The endless reports signaled an unmistakable excitement. The iPhone was cool. The iPhone was hot. The sleek design, smart software — it just worked — and premium pricing have long conferred a air of trendiness to owners, and Apple's brilliant marketing only added to the cachet.
The excitement has waned, though — at least a smidge. As John C. Dvorak notes at PC Mag, "Apple is still the leader in mobile phone technology from a number of perspectives, not the least of which is the prestige of owning an iPhone. This, of course, amounts to fashion and fashion is fickle."
That's the real risk for Apple. Whether or not demand has really slackened for the iPhone 5, as the media kicks around these latest reports, the buzz machine that benefitted Apple for so long has turned against it. Stories about weak iPhone demand – and others about how great sales of Samsung's Galaxy S line have been — could turn into self-fulfilling prophecies. If the phone is a fashion item, as Heidi Klum might say, one day you're in and the next day you're out.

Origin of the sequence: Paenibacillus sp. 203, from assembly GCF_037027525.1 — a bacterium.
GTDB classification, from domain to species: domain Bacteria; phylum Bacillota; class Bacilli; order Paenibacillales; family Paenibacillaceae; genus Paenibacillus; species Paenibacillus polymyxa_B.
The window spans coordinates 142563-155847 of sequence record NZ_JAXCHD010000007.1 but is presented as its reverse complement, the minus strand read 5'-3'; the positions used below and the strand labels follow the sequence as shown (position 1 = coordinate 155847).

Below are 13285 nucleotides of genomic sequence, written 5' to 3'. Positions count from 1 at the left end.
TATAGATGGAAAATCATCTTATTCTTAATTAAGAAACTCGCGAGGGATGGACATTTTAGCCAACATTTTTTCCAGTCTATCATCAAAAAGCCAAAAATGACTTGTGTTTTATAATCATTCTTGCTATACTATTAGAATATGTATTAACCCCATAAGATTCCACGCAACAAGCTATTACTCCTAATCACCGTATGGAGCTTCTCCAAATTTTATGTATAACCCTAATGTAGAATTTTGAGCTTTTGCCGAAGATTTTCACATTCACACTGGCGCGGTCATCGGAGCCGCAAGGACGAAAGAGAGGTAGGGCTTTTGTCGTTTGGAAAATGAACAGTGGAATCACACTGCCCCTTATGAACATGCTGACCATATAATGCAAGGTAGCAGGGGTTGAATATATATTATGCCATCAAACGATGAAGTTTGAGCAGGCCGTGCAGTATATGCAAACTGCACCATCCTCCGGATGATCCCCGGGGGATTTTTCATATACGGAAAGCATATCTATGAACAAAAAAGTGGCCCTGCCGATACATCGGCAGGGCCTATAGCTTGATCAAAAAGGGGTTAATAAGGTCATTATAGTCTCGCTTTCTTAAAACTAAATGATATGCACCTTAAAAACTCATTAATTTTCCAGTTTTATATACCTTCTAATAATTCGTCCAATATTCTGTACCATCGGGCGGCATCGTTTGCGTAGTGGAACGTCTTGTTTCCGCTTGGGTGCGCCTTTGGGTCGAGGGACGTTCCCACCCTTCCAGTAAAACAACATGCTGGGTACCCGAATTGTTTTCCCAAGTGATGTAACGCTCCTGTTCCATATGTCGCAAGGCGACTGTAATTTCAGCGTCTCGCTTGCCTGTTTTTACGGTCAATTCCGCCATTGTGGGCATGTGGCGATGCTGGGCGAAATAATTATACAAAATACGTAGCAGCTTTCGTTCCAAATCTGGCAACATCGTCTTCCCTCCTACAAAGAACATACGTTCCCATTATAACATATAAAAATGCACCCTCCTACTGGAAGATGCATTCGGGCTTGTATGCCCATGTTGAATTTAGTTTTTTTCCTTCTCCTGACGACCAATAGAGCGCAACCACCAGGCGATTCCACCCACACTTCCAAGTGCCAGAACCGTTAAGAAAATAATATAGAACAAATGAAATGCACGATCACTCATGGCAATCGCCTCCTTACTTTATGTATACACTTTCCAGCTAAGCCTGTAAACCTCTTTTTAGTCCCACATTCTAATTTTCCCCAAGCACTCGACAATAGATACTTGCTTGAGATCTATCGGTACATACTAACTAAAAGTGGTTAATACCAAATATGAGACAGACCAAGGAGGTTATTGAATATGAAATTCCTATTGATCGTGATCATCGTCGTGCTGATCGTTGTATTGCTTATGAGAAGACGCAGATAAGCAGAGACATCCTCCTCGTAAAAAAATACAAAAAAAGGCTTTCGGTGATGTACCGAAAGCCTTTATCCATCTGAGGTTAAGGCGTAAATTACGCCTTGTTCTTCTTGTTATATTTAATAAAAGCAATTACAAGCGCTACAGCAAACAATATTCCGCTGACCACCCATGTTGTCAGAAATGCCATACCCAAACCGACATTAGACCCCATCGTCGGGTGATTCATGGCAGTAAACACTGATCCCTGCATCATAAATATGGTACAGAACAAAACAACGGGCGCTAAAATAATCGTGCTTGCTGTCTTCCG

Read more: The Smartphone Wars - Is Apple's Dominance Over?
Apple already faces strong competitors, with their own marketing teams dedicated to dulling the iPhone's aura. And it has already inflicted some pain on itself, mostly via the release of an inaccurate maps app but also by requiring a new "Lightning" connector that doesn't fit older Apple products — not earlier iPads, not the iPod, not your spouse's iPhone 4.
Apple gets a shot at winning back Wall Street next week, when it announces its results for the final three months of 2012. To build back its usual buzz with consumers and prove that it hasn't lost its innovative edge, it will have to impress later on this year. Crank up the iPhone 6 rumor mill.